Thursday, December 8, 2011
As you know, when it comes to cocktails I have my quirks. I go through phases (there was the Martini phase of 2011, and the very long Negroni phase of 2009). But I’m also very much influenced by how a drink looks: the color, the glass, the garnish.
Lately, as the work day ends, I’ve been picturing red cocktails. I know it has something to do with the holidays. Yes. I’ve been reading the myriad ‘festive cocktail’ features popping up everywhere from the New York Times to Cigar Affciando.
So the other night I opened the liquor cabinet, and decided to play around with Campari, Gin and Lingon Berry syrup. Was kind of thinking of this look.
But by the time I had lugged my bottles into the kitchen from the living room (ok, my apartment isn’t that big, but there were three bottles to wrangle) I realized that what I really had in mind was something more savory, rather than sweet or bitter.
So back went the bottles and I started over. It took me a minute, but I finally settled on this equation: Red + Savory = Bloody Mary.
Except sometimes vodka is just so boring.
So I grabbed the bottle of Pisco Domenico had brought back from Chile (where he is designing 6 homes). I also scooped up the brand new glasses my friend Arlene had given me as a gift. (they are the highball version of my Finish martini glasses. Thank you Arlene!)
Now, you’re probably thinking Pisco in a Bloody Mary is kind of weird. But trust me on this one. I love using something other than vodka, and tequila is usually my option of choice. While I actually had never used Pisco for anything other than Pisco Sours, I thought its slightly mellow/tangy flavor would work well with the tomato juice.
The fun thing about Bloody Mary’s (is that the plural? or is it Bloody Maries?) is to set a theme. You can do classic, which is fine. But funner to go with what is seasonal, and work with that.
Since we had some gorgeous, swollen bulbs of fennel from the garden, that was the direction I took. Horseradish got swapped out for just a tiny bit of garlic. Instead of worscestershire sauce, I opened a bottle of intensely fruity new olive oil (hey, if you can add bacon to a cocktail, why not olive oil?). Tabasco seemed too strong for the fennel trend I was cultivating, so I chose the mellower piment d'espelette. And since I was going to garnish with fresh fennel instead of celery, I exchanged celery salt for fennel pollen.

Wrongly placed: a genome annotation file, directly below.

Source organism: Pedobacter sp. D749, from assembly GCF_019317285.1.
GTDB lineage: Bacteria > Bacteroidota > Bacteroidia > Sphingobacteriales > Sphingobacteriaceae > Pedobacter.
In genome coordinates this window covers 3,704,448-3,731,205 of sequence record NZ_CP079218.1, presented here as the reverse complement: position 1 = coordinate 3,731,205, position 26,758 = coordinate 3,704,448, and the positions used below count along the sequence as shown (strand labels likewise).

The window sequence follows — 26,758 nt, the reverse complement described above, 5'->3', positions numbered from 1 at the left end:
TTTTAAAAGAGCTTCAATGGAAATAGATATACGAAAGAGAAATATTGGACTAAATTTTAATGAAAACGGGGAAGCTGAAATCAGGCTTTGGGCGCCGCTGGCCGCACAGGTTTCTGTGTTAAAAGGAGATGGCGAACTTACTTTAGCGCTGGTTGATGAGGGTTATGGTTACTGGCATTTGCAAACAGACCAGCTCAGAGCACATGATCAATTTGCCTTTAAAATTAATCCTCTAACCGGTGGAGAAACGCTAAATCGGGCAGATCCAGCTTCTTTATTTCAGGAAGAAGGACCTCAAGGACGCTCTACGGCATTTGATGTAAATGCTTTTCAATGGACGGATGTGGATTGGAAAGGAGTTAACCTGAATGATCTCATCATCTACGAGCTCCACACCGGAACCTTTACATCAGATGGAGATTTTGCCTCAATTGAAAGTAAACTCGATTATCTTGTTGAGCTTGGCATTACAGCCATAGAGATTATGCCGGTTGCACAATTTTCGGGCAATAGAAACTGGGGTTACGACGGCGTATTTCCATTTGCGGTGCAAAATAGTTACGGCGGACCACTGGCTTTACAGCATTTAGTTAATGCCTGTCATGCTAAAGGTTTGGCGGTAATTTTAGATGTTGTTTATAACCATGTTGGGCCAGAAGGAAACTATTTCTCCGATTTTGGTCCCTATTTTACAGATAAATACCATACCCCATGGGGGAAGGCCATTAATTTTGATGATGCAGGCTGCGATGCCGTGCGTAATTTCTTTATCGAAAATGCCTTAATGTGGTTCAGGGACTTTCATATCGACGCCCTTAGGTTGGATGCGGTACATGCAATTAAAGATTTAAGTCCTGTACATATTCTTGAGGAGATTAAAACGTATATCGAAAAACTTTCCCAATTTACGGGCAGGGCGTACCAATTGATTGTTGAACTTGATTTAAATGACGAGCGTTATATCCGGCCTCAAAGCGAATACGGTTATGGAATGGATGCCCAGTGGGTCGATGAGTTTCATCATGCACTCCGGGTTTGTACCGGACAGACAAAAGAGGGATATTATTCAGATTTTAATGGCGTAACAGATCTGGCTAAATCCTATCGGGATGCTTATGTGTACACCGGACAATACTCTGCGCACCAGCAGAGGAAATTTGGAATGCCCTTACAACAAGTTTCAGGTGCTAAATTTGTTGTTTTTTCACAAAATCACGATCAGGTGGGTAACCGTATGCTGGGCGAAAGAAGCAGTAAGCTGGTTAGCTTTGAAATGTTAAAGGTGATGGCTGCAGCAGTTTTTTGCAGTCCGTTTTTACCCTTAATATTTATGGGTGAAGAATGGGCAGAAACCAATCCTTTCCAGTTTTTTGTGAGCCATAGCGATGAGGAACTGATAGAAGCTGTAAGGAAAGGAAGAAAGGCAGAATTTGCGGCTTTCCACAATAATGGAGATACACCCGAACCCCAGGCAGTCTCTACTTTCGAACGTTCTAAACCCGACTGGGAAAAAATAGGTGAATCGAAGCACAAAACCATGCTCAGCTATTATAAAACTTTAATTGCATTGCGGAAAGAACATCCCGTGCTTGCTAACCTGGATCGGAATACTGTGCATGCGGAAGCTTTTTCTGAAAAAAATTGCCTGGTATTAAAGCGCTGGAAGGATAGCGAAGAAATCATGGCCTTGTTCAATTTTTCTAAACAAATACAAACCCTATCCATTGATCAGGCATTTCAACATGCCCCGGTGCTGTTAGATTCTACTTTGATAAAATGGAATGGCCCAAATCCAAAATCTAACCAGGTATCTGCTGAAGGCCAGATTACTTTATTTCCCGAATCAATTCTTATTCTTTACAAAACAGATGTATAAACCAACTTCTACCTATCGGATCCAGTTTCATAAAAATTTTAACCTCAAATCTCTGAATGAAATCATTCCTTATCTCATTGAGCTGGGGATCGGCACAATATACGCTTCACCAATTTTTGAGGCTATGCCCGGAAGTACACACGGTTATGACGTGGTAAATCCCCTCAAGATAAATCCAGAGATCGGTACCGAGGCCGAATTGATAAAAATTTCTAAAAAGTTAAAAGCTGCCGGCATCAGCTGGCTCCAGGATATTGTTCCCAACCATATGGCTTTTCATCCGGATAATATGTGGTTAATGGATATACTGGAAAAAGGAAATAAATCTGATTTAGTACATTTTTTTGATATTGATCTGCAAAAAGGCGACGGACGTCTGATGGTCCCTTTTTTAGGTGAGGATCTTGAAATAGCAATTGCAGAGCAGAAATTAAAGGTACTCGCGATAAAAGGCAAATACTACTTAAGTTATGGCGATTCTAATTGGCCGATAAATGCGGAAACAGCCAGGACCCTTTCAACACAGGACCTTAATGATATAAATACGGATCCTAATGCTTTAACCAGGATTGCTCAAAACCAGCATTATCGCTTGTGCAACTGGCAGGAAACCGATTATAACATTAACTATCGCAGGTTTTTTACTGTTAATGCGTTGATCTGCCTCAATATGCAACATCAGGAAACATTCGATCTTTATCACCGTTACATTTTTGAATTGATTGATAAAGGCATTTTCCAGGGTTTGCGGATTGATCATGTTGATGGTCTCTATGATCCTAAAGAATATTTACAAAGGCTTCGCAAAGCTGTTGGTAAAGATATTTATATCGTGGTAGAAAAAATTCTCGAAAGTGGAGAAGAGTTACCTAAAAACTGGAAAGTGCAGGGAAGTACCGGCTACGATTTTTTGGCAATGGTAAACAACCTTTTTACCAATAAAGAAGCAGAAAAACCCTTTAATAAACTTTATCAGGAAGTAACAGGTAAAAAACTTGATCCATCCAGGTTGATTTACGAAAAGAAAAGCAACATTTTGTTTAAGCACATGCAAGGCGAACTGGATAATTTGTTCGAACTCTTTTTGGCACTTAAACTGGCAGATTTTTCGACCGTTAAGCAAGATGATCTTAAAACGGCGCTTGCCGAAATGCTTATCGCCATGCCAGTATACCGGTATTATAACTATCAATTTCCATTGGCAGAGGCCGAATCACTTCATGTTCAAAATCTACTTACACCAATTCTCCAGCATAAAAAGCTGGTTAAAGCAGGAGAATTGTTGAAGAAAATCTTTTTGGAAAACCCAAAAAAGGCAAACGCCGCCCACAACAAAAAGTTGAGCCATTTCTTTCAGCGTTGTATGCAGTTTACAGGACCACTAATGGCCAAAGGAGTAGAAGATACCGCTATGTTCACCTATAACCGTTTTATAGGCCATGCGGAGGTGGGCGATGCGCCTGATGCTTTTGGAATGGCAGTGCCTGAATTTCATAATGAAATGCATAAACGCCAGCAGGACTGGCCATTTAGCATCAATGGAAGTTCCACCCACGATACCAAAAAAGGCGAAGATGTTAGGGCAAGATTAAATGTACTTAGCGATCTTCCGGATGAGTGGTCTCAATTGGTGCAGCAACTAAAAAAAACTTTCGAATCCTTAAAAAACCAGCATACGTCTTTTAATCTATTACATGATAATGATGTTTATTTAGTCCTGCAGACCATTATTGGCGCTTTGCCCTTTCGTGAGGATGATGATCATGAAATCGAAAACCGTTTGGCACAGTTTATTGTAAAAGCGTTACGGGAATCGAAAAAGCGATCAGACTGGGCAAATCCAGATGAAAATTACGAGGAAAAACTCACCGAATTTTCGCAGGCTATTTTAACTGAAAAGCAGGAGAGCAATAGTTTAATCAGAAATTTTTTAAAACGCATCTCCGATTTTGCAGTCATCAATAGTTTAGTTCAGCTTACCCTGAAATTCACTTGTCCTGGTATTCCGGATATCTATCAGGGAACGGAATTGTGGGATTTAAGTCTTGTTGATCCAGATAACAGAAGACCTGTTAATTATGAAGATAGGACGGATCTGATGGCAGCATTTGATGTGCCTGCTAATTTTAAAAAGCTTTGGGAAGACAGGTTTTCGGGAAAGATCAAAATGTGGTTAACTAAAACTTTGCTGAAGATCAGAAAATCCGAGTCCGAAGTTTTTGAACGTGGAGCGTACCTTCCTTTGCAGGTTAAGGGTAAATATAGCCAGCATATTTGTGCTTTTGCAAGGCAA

The strong citrus notes that are needed for any self respecting Bloody came right off the trees on the terrace, which are groaning with fruit this time of year. When Domenico came back from Chile two trips ago, he not only brought back 3 bottles of Pisco to make Pisco sours, he also smuggled in a small tree to provide the other necessary element: Limon di Pica. Teeny, tiny, round, lime-like fruits. They are a bitch to squeeze, since they are the size of small marbles, but once you do the juice is intensely floral. Perfect in a Sour, of course, but very happy mulling around tomato juice in a Pisco Mary.
(makes one drink)
2 oz of Pisco
1/3 cup tomato juice
2 tablespoons lime juice (or limon di pica if you can find it)
grated fresh garlic, about a 1/8 tsp
large pinch of salt
Piment d'Espelette (or any not overly strong red pepper)
1 tsp fruity olive oil
1/8 tsp fennel pollen, plus more for garnish
Slice of fresh fennel, with root end in tact, for garnish
In a medium sized rocks glass, pour in the pisco, lemon juice, salt, pepper, garlic, fennel pollen and stir to combine. Add tomato juice, stir. Fill glass with ice, stir gently. Sprinkle with fennel pollen, and balance the fresh fennel on the rim of the glass.